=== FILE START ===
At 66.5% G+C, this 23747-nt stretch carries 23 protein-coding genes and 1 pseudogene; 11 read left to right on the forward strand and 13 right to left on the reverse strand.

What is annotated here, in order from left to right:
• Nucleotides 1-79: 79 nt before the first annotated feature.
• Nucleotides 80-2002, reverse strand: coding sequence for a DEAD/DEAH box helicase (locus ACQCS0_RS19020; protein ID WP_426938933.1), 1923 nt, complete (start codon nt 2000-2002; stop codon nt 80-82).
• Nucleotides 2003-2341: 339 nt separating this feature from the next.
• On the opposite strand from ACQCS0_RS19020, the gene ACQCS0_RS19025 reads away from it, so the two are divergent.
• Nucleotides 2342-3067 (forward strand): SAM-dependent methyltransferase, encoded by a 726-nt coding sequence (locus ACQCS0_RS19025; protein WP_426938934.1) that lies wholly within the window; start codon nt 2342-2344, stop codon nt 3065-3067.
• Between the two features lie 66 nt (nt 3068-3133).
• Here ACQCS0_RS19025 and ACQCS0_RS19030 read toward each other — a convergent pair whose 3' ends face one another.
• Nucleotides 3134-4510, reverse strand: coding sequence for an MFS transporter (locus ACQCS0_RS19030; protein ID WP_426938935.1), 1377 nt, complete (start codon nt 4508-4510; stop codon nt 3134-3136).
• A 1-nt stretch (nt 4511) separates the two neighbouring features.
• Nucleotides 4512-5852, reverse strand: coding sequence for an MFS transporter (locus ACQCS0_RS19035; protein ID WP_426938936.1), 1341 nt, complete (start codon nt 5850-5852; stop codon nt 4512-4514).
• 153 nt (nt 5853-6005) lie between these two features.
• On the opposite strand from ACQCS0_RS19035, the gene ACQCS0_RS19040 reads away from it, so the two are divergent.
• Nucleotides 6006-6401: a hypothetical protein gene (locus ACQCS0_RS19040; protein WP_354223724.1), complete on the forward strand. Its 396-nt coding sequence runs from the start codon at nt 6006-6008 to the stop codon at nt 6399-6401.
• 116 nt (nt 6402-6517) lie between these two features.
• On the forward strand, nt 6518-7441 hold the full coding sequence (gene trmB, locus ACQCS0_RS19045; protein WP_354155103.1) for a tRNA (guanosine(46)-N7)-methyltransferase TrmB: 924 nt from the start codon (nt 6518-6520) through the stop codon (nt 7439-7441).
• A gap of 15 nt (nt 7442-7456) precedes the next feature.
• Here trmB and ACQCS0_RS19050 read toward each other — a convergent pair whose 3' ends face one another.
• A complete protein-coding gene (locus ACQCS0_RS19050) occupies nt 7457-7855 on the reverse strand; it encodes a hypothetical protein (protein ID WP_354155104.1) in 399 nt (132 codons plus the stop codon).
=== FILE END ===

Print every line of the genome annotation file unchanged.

At 66.5% G+C, this 23747-nt stretch carries 23 protein-coding genes and 1 pseudogene; 11 read left to right on the forward strand and 13 right to left on the reverse strand.

What is annotated here, in order from left to right:
• Nucleotides 1-79: 79 nt before the first annotated feature.
• Nucleotides 80-2002, reverse strand: coding sequence for a DEAD/DEAH box helicase (locus ACQCS0_RS19020; protein ID WP_426938933.1), 1923 nt, complete (start codon nt 2000-2002; stop codon nt 80-82).
• Nucleotides 2003-2341: 339 nt separating this feature from the next.
• On the opposite strand from ACQCS0_RS19020, the gene ACQCS0_RS19025 reads away from it, so the two are divergent.
• Nucleotides 2342-3067 (forward strand): SAM-dependent methyltransferase, encoded by a 726-nt coding sequence (locus ACQCS0_RS19025; protein WP_426938934.1) that lies wholly within the window; start codon nt 2342-2344, stop codon nt 3065-3067.
• Between the two features lie 66 nt (nt 3068-3133).
• Here ACQCS0_RS19025 and ACQCS0_RS19030 read toward each other — a convergent pair whose 3' ends face one another.
• Nucleotides 3134-4510, reverse strand: coding sequence for an MFS transporter (locus ACQCS0_RS19030; protein ID WP_426938935.1), 1377 nt, complete (start codon nt 4508-4510; stop codon nt 3134-3136).
• A 1-nt stretch (nt 4511) separates the two neighbouring features.
• Nucleotides 4512-5852, reverse strand: coding sequence for an MFS transporter (locus ACQCS0_RS19035; protein ID WP_426938936.1), 1341 nt, complete (start codon nt 5850-5852; stop codon nt 4512-4514).
• 153 nt (nt 5853-6005) lie between these two features.
• On the opposite strand from ACQCS0_RS19035, the gene ACQCS0_RS19040 reads away from it, so the two are divergent.
• Nucleotides 6006-6401: a hypothetical protein gene (locus ACQCS0_RS19040; protein WP_354223724.1), complete on the forward strand. Its 396-nt coding sequence runs from the start codon at nt 6006-6008 to the stop codon at nt 6399-6401.
• 116 nt (nt 6402-6517) lie between these two features.
• On the forward strand, nt 6518-7441 hold the full coding sequence (gene trmB, locus ACQCS0_RS19045; protein WP_354155103.1) for a tRNA (guanosine(46)-N7)-methyltransferase TrmB: 924 nt from the start codon (nt 6518-6520) through the stop codon (nt 7439-7441).
• A gap of 15 nt (nt 7442-7456) precedes the next feature.
• Here trmB and ACQCS0_RS19050 read toward each other — a convergent pair whose 3' ends face one another.
• A complete protein-coding gene (locus ACQCS0_RS19050) occupies nt 7457-7855 on the reverse strand; it encodes a hypothetical protein (protein ID WP_354155104.1) in 399 nt (132 codons plus the stop codon).